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Sterne and Sterneana : Nouveau voyage sentimental

Gorjy, Jean-Claude 1753-1795

Sterne and Sterneana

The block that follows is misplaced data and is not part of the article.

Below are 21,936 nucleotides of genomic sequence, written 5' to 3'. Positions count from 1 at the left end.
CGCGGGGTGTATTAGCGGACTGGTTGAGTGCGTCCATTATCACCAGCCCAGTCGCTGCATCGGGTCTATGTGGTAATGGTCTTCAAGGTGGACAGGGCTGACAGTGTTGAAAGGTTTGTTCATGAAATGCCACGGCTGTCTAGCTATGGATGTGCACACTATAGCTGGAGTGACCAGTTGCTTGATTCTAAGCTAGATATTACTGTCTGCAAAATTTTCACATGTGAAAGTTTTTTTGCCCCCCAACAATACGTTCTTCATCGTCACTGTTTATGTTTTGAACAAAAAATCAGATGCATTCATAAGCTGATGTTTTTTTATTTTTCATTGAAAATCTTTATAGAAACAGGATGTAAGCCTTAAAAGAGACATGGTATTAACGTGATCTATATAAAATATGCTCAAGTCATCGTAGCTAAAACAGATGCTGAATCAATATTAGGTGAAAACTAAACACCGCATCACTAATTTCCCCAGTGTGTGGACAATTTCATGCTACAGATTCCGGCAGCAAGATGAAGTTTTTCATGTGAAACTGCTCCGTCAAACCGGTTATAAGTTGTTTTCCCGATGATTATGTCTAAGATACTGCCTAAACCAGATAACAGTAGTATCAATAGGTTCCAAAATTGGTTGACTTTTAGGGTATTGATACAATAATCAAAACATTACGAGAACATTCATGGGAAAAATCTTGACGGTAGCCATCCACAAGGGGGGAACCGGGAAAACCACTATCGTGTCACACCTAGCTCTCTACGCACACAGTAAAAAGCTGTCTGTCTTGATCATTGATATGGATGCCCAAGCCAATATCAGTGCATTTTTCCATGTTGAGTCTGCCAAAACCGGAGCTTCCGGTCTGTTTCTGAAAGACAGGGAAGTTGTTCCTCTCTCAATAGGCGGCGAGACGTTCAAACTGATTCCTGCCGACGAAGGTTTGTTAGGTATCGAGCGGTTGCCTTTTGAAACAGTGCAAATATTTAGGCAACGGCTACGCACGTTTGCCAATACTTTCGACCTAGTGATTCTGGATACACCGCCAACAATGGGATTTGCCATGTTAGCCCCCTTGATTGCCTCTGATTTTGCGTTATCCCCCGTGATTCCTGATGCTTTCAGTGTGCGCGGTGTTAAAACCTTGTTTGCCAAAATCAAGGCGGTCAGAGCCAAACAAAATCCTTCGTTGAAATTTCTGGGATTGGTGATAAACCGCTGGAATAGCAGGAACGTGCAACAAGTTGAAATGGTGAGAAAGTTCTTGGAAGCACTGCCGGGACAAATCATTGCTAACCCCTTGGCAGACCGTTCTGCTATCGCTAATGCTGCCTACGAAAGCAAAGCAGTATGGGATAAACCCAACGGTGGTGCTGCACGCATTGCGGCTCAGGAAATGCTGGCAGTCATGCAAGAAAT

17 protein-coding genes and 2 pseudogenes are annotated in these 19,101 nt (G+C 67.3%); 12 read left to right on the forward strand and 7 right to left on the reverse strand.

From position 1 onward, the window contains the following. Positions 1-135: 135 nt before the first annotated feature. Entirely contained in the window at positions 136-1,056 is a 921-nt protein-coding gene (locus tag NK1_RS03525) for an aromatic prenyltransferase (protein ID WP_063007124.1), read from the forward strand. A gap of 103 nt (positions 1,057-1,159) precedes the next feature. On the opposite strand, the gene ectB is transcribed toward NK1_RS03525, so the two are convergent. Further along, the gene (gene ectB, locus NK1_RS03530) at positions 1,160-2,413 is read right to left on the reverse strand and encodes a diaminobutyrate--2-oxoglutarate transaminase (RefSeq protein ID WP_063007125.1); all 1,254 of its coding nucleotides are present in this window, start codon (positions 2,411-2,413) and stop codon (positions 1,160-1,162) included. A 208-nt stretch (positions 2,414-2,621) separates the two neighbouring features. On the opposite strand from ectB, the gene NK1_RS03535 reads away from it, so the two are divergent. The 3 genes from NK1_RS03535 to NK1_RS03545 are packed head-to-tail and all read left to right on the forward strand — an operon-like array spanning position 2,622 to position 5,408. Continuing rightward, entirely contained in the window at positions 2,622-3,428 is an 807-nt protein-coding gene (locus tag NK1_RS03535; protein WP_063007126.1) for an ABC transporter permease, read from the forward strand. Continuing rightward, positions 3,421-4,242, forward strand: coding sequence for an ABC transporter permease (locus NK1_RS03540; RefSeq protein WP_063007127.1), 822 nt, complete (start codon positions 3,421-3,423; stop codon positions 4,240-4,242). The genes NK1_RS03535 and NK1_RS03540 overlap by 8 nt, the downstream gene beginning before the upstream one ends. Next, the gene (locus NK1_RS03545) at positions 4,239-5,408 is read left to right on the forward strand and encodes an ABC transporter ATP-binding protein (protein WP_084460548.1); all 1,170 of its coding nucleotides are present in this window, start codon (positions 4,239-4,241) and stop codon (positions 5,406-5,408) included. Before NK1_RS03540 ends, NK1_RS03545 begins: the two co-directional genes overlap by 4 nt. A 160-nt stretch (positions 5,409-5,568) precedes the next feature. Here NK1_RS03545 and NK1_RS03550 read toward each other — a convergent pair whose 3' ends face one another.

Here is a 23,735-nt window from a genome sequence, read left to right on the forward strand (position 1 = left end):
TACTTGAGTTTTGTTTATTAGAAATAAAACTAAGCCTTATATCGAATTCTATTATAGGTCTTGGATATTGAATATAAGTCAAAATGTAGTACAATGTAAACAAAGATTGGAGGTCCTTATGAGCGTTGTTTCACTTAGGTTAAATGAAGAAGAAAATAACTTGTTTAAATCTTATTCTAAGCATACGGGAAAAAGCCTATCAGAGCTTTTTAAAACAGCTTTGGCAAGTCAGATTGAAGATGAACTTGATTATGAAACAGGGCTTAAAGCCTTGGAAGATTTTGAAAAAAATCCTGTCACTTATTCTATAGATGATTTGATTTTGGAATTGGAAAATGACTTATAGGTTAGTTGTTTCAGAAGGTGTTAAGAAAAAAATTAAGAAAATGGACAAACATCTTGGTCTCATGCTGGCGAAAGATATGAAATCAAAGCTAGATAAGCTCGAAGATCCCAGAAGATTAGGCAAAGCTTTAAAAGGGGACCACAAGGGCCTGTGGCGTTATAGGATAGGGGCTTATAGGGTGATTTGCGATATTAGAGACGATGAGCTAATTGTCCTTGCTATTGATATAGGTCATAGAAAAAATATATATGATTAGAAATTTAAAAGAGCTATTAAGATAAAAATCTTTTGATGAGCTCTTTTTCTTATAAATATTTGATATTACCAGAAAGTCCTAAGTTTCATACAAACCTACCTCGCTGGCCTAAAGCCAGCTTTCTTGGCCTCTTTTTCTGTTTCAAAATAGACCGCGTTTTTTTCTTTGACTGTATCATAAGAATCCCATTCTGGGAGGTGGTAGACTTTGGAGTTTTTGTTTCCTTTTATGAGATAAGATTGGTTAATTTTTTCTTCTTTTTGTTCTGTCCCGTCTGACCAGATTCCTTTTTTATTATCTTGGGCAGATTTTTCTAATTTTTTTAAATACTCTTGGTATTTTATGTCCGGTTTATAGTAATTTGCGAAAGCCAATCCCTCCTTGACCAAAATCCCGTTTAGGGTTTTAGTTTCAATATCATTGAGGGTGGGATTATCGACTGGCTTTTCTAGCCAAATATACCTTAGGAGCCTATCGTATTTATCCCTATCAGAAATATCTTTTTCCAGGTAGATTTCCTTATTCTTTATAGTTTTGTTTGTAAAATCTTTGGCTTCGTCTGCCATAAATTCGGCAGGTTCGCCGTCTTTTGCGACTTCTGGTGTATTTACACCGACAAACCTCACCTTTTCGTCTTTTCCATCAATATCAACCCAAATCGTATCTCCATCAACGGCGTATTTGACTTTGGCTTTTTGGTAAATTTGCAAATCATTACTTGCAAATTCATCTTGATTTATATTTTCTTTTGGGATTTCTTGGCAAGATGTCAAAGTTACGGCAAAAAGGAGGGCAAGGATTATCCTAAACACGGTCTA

<p style='text-align: justify;'><p>This was the first edition of Jean-Claude Gorjy’s journey narrative in the manner of Sterne’s Sentimental Journey, published in London. It was followed by a new edition, much augmented, also published in London, in 1785. The narrative forms part of the earlier literary production of Gorjy (1753-1795), better remembered for ’Ann’Quin Bredouille, ou le Petit cousin de Tristram Shandy (1792), among many other fictional and dramatic works.</p><p>In a signed foreword, Gorjy conforms to the convention of the discovered manuscript, in the shape of wrapping paper, which he purports to have edited: ‘des feuilles manuscrites que j’ai trouvées enveloppant des marchandises venues de Londres. Un Anglois, qui étoit présent, crut y reconnoître l’écriture de Stern [sic]’. Gorjy denies authorship with typical Sternean ambiguity. </p><p>Explicit references and allusions to A Sentimental Journey are made, with Lisette instead of Eliza as fictional recipient, and the discovery of a new fragment to perplex the traveller (95). More significantly, Gorjy feels at one with the ‘sentimental’ principle that feeling is the clue to understanding. His text is also notable for its handling of motifs which are his original contribution to the literary scene in the turbulent last two decades of the eighteenth century.</p><p>The first chapter begins with two lines of dots, then a dialogue in medias res between La Fleur and a carefree Yorick, stumbling on a welcoming group of French peasants. The benevolent narrator has an eye for the incomparably white roundness of a young mother’s breast, while extolling the spirit of disinterested hospitality shown by the country people. He repeatedly declares his preference for the company of common people rather than rich ones, as he hovers between the two. His ready empathy and his willingness to engulf himself in others’ stories are formally translated into the systematic use of frame narrative.</p><p>The following chapters - the book is composed of 32 altogether - describe the episodes of the journey, meeting eccentrics, catching sight of a lady’s white legs and red garter, shedding tears, feeling pulses, all culminating in privileged moments of shared emotion. Such epiphanies, laced with innuendos and emotional exclamations, bear the imprint of A Sentimental Journey. So does untitled chapter VII, calling itself ‘à peu près une Préface ; & on ne peut plus faire lire une Préface que par surprise’ (25).</p><p>Gorjy’s Yorick is bound for the harsher environment of Paris. The French capital provides a satirical chapter on female intellectuals, ‘Les femmes savantes’ (31). When penniless Yorick finds work as a clockmaker, this gives him the opportunity of an incursion into the fascinating world of grissets: ‘Les grisettes sont des ouvrières […] trop gentilles pour vouloir être peuple, & trop sages pour vouloir sortir […] de leur sphère’ (43). These young women are the ideal combination of sexual freedom and moral conscience, of taste and modesty, in stark contrast with some richer women in whom Yorick sees ‘des squelettes fanés par les jouissances’ (83). </p><p>Among the secondary stories, each of which is pursued to its happy denouement, one stands out: it narrates the cruel public punishment of an old coquette (135-146), showing a more Swiftian than Sternean fascination for the metamorphosis of the female body. The final chapter ends on a melancholy note, as Yorick meets the inconsolable Maria with a young child.</p><p>Madeleine Descargues Grant</p><p><b>References:</b></p><p>Bandry-Scubbi Anne, ‘Sterne, l’imitateur imité’, XVII-XVIII. Bulletin de la société d’études anglo-américaines des XVIIe et XVIIIe siècles, n° 32 (1991), 67–77</p><p>Monselet, Charles, ‘Gorjy’, Les Originaux du siècle dernier : les oubliés et les dédaignés (Paris, 1864), 229-256. [Monselet notes the two variant spellings of the author’s name, ‘Gorjy’ and ‘Gorgy’]</p></p>

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